OCED Selects Three Projects in CA, ND, and TX to Reduce Harmful Carbon Pollution, Create New Economic Opportunities, and Advance Carbon Reducing Technologies
WASHINGTON, D.C.— The U.S. Department of Energy (DOE) Office of Clean Energy Demonstrations (OCED) today announced up to $890 million in funding for three projects to demonstrate technologies designed to capture, transport, and store carbon emissions that would otherwise accelerate climate change and jeopardize public health. Funded by the President’s Bipartisan Infrastructure Law, the three projects—located in California, North Dakota, and Texas—have the potential to curb carbon dioxide (CO2) emissions from three power plants by preventing roughly 7.75 million metric tons of CO2 emissions from being released into the atmosphere each year—an amount equivalent to the annual CO2 emissions of 1.7 million gasoline-powered cars. Funding applicants were required to submit Community Benefits Plans, which will help ensure meaningful community and labor engagement in carbon management technologies while addressing environmental burdens in partnership with communities to ensure an equitable and just energy transition.
The Carbon Capture Demonstration Projects Program aims to advance integrated carbon capture, transport, and storage technologies and infrastructure that can be deployed at power plants and in hard-to-decarbonize heavy industries. DOE estimates that reaching President Biden’s ambitious plan for a net-zero emissions economy will require capturing and storing between 400 million and 1.8 billion metric tons of CO2 from emissions sources annually by 2050. Selected projects, once completed, will help reduce emissions from the power sector, which accounts for more than a quarter of U.S. carbon emissions.These projects are also breaking ground by demonstrating three novel solvents at commercial-scale and combining them with carbon transport and storage in different geological settings.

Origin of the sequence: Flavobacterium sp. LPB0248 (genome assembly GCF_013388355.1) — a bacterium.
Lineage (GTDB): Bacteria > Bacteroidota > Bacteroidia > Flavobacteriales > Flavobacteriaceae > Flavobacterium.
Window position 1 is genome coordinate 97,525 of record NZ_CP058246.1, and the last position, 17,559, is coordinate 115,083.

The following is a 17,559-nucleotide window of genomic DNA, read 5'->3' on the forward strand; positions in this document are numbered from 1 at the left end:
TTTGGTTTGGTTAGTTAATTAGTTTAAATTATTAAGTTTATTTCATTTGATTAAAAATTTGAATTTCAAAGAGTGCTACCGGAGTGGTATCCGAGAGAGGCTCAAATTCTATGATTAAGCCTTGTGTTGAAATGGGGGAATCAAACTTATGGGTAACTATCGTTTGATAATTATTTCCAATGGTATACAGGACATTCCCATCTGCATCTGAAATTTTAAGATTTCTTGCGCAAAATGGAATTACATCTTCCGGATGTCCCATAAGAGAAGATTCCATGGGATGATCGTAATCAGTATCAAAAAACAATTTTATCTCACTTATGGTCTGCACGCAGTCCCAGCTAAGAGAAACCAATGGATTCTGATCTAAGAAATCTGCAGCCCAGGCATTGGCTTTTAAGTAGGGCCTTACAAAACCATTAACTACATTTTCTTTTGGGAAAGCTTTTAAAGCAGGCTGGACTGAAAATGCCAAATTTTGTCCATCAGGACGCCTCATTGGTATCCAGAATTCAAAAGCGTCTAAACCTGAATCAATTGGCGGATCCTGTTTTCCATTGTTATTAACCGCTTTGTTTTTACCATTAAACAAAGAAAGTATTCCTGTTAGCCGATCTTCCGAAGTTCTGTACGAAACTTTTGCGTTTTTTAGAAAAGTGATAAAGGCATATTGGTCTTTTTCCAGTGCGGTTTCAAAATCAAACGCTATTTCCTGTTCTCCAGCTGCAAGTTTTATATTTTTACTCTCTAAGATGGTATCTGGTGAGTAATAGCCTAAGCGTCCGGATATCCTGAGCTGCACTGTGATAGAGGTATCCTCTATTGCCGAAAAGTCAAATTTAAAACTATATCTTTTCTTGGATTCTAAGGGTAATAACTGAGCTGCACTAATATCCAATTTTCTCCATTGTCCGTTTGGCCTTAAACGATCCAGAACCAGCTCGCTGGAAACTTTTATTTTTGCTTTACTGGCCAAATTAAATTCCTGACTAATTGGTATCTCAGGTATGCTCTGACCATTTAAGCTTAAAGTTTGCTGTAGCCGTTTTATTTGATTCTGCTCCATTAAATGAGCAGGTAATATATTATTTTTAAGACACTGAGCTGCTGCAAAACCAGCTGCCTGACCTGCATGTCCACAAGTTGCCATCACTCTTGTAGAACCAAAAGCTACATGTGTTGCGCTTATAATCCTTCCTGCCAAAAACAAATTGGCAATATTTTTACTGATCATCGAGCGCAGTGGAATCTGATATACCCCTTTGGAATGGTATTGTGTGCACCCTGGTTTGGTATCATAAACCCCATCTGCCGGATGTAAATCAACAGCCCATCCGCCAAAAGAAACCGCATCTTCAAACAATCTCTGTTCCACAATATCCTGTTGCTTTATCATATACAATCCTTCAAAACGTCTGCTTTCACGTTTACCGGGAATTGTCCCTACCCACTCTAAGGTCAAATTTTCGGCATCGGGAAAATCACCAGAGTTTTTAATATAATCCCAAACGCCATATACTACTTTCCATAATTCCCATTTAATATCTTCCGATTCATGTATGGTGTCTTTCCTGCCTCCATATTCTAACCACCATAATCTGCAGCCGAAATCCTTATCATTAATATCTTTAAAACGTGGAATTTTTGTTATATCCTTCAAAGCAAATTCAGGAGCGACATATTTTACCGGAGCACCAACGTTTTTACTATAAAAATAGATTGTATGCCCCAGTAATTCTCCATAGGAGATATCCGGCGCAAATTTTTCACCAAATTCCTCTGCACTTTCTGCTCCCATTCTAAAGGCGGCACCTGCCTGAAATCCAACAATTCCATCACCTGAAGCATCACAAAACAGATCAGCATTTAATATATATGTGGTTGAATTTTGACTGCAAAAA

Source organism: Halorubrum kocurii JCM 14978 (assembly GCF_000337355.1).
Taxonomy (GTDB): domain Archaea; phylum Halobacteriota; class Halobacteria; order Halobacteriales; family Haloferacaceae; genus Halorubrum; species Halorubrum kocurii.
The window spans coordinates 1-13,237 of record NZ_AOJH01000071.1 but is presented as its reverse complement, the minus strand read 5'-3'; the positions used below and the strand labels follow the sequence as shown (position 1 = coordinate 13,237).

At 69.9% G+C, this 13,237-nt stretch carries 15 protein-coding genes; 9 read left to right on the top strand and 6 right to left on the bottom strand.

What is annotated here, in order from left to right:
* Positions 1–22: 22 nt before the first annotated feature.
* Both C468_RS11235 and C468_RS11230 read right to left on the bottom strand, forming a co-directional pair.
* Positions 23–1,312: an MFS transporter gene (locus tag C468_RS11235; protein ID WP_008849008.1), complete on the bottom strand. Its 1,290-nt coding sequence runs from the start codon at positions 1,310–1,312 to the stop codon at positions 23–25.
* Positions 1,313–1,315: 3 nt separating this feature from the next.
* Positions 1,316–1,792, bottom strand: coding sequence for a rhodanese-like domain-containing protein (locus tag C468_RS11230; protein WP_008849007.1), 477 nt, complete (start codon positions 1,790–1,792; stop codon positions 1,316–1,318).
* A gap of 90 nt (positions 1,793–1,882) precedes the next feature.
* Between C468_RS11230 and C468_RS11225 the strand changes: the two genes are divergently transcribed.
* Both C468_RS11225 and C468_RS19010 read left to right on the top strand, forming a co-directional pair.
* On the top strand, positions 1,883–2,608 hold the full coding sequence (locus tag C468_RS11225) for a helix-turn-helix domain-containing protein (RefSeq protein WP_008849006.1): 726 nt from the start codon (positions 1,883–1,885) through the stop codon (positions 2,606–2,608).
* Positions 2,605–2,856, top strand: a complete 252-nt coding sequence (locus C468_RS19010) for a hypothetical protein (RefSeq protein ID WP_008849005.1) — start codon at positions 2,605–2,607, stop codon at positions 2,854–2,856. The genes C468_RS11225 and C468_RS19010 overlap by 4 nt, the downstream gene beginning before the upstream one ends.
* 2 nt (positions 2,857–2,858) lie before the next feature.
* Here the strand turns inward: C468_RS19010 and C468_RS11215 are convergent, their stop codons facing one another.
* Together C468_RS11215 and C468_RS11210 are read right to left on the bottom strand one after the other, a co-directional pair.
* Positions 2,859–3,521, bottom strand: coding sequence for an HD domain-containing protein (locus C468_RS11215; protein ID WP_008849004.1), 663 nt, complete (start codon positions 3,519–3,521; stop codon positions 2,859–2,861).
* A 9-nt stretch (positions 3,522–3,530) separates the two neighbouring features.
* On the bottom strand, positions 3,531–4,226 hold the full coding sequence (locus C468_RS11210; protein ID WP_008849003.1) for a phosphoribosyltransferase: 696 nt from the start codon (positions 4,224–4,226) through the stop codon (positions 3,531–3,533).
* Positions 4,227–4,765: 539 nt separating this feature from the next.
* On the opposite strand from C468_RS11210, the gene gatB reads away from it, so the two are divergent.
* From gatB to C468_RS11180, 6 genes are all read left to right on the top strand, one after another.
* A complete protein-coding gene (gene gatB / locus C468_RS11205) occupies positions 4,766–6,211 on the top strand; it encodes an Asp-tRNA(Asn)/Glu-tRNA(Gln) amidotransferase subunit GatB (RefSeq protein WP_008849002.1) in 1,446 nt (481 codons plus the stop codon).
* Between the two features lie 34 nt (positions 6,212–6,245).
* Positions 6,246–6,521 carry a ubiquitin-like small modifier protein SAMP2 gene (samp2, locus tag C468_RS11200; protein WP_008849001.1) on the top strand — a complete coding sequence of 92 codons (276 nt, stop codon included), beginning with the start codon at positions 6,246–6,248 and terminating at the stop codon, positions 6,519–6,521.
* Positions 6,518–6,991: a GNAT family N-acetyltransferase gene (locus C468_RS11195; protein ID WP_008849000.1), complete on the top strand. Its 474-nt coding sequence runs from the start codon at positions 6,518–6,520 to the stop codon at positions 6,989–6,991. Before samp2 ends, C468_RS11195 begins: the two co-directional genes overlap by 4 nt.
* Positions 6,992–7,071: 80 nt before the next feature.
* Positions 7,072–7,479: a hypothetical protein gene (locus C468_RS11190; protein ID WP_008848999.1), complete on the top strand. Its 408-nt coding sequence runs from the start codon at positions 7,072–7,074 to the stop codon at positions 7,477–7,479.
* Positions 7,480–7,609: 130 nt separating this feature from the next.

Projects selected for award negotiation include:
- Baytown Carbon Capture and Storage Project: Baytown, Texas – The Baytown Carbon Capture and Storage Project plans to capture CO2 from the Baytown Energy Center, a natural gas combined-cycle power plant. The CO2 will be transported using new and existing pipelines and sequestered in storage sites on the Gulf Coast. The project is evaluating the use of greywater cooling to minimize freshwater consumption by reusing wastewater. Calpine leads this project and has partnerships with Minority-Serving Institutions to support equitable job access and workforce development. Calpine plans to develop a Community Benefits Agreement and will include third party monitoring and validation of its Community Benefits Plan to support accountability and transparency.
- Project Tundra: Center, North Dakota – Project Tundra is a carbon capture system that will be developed adjacent to the Milton R. Young Station, a coal-fired power plant near Center, North Dakota. The captured CO2 will be safely and permanently stored in saline geologic formations beneath and surrounding the power plant. Project Tundra is led by the project sponsors of Dakota Carbon Center East Project LLC, which includes Minnkota Power Cooperative and TC Energy, and was formed to facilitate investment in and development of Project Tundra. Planning has already begun for the Community Benefits Agreements and other related agreements with impacted communities. Other related workplace and environmental concerns are being addressed, which support rural quality of life issues while also allowing for responsible project development. Project sponsors have engaged organized labor to discuss the prospect of negotiating a Project Labor Agreement and are committed to the continued engagement of stakeholders throughout the development process. Minnkota Power Cooperative, as a project sponsor and host-site, currently partners through existing Collective Bargaining Agreements with the International Brotherhood of Electrical Workers.